Ben Fordham: Well, the federal government is looking at the issue of the indigenous flag. There's a group called WAM clothing that owns the rights to it, and they’ve slapped a massive licensing fee to use it, so the AFL, Rugby Australia, Indigenous groups, clothing brands. They've all been targeted. They’ve been told if you want to use the Aboriginal flag, you’ve got to pay for it. Some Coalition MPs are pushing for the government to buy out the licence to free the flag. Andrew Bragg the Liberal Senator, joins us on the line. Senator, good morning to you.
Andrew Bragg: G’day Ben.
Ben Fordham: You want the Indigenous flag back in public hands. I think most people agree with that. But how much money are you willing to pay?
Andrew Bragg: This flag is an important national icon, and I think most people would be surprised that it isn't owned by the Commonwealth government given it's importance to our country. And so I think we should look to acquire the rights to the flag at a reasonable price.
Ben Fordham: I'm concerned, that if we use taxpayers money for a bailout, it's going to politicise this issue in a major way. I mean, I might be a bit naive. I've been appealing to the goodwill of WAM clothing to say, “Come on, please hand this thing over.” They got it for a pittance. Surely, they can come up with a way of making their money back, which I'm sure they've already done, and then saying all right; We're going to gift it to the Indigenous people and give it to Australia how much money are you willing to fork out: because that's what it's going to come down to. Dollars and cents.
Andrew Bragg: But the reality is, is that this flag was designed by Mr Harold Thomas who's an Indigenous man and he has entered into legal and contractual agreements with various commercial entities including WAM and a Liberal government wouldn’t ride roughshod over his contractual rights, and so this is a delicate matter and we need to you know engage with all these parties, and it look to acquire the rights. We can't just throw their legal rights in the bin.
Ben Fordham: Can you find out what it's worth? If you have an interest in it, I’d love to know from WAM clothing what it's going to cost because there might be a number people in Australia. There might be a philanthropist. There might be a businessman or businesswoman who might say, “Look I'm happy to foot the bill if it means freeing the flag for good.”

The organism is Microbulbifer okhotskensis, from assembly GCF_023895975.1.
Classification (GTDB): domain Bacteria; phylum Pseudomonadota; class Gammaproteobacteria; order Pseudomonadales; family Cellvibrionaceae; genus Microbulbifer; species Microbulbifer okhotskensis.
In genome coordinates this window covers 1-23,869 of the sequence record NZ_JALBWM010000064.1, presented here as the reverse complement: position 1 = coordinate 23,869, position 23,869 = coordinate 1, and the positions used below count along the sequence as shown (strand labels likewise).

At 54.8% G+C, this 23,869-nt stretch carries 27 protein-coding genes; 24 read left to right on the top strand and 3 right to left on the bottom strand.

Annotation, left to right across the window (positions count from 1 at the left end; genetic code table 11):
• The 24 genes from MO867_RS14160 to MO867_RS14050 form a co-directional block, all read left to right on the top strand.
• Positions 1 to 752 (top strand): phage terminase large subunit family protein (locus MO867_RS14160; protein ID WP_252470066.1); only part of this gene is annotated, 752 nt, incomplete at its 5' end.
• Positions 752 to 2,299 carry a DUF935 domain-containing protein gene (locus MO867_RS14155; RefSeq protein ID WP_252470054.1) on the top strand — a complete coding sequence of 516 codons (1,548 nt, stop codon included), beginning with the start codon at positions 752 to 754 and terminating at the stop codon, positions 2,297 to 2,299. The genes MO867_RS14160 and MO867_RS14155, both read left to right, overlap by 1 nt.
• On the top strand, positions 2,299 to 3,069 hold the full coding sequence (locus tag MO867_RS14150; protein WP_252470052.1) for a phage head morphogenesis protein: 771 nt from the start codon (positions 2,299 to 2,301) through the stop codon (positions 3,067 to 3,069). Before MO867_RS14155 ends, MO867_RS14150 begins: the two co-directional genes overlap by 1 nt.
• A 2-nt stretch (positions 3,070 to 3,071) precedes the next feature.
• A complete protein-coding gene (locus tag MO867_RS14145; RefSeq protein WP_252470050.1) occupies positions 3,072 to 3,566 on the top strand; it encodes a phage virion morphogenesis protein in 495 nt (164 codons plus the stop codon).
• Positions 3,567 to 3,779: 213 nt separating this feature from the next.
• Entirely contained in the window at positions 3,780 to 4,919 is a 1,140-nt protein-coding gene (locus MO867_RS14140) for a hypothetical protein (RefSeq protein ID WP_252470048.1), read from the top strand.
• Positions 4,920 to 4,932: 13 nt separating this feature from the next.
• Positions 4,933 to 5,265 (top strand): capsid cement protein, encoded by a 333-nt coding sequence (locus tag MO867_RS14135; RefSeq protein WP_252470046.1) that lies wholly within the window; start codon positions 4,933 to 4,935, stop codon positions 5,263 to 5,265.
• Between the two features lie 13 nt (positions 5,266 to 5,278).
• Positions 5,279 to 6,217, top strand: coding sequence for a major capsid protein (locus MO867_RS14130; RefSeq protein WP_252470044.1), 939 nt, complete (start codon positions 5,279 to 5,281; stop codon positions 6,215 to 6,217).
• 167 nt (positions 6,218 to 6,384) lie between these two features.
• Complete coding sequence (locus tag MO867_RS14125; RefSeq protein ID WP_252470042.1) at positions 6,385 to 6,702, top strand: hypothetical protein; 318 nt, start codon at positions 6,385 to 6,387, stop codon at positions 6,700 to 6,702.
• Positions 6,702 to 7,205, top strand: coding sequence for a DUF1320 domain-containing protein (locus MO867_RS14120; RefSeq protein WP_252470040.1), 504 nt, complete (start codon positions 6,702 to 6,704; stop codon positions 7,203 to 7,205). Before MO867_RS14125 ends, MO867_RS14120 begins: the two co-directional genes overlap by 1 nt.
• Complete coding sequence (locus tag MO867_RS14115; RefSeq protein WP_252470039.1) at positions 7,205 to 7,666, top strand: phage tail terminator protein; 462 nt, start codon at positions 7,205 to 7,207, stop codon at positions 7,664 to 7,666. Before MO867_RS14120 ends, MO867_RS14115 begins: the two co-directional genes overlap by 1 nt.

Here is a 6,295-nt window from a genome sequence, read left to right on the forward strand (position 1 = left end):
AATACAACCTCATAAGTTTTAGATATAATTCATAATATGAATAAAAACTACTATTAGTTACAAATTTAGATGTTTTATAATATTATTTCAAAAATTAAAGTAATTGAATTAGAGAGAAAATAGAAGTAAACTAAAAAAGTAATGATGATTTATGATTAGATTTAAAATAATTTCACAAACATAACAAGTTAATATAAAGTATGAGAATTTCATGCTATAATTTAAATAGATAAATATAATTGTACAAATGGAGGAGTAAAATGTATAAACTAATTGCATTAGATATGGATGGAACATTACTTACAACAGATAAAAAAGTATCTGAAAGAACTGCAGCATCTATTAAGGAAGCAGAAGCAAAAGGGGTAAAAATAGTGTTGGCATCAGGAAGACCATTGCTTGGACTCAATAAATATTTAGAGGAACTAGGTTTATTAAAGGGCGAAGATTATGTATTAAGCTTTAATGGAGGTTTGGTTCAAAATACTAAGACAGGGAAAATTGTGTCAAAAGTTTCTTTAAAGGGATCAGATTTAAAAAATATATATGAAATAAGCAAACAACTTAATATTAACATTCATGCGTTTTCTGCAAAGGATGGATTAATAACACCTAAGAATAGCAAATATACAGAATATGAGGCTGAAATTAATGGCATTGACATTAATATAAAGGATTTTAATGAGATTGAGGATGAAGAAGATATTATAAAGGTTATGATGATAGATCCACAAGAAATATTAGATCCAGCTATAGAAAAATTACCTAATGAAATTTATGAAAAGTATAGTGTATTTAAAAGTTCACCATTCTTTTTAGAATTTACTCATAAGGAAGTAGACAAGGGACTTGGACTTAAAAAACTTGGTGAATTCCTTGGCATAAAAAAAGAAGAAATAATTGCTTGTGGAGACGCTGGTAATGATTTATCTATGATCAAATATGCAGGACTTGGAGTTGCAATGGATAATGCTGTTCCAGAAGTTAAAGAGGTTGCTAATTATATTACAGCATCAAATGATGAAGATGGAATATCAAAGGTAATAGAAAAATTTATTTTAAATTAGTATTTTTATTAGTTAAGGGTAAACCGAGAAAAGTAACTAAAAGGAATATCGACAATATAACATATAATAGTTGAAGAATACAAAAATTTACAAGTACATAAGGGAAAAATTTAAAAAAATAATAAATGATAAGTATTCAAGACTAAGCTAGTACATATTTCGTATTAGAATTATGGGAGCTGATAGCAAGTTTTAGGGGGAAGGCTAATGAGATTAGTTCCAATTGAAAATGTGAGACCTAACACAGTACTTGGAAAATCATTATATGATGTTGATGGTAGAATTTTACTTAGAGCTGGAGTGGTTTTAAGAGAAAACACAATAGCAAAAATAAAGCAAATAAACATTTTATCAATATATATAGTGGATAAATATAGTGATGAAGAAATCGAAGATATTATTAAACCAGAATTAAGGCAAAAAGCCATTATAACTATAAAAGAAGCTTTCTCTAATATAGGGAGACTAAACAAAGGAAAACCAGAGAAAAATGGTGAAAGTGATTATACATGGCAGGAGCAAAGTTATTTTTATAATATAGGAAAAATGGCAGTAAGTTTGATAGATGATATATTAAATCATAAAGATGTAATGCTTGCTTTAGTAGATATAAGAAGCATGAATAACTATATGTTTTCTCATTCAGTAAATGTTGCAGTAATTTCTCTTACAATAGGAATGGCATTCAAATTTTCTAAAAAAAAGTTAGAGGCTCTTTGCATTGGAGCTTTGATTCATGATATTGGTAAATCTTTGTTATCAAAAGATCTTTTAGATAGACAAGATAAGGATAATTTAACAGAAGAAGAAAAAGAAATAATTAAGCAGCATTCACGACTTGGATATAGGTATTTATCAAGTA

Andrew Bragg: Yes, I'll do my best to find out what a fair price would be. I mean we have been here before. The National Government established a competition to design the Australian flag 120 years ago and we paid for that. And then of course the Olympic Committee paid to purchase the rights to the boxing kangaroo flag for the Olympics in Sydney, so we have been here before Ben.
Ben Fordham: There is the big question mark about price though, so look I don't know whether they'll talk to you. They certainly haven't spoken to us when we have attempted to have a chat to them, but I'd love to know what the cost is because that's what I was going to come down to I mean where do you draw the lines Senator? A million dollars? Five million dollars? Ten million dollars?
Andrew Bragg: Well, let’s see. It would be really unhelpful of me to put it a number out there today because at the end of the day, the executive government, Ken Wyatt, needs to and is leading the negotiations with Mr Thomas who designed the flag. I mean the only sort of historical precedent you might be able to draw upon is the price that the Olympic Committee paid for the boxing kangaroo flag, which I think was around 10 million dollars, so that goes to say it would be unhelpful for me to put a number on this particular transaction.
Ben Fordham: I would love to get an update from you at some stage. Thanks for joining us bright and early.
Andrew Bragg: Okay, cheers.
Ben Fordham: Good man, Liberal Senator Andrew Bragg saying that we should free the flag. And if that involves a government bailout, there's a precedent there that we have used taxpayers money to obtain the rights to flags in the past.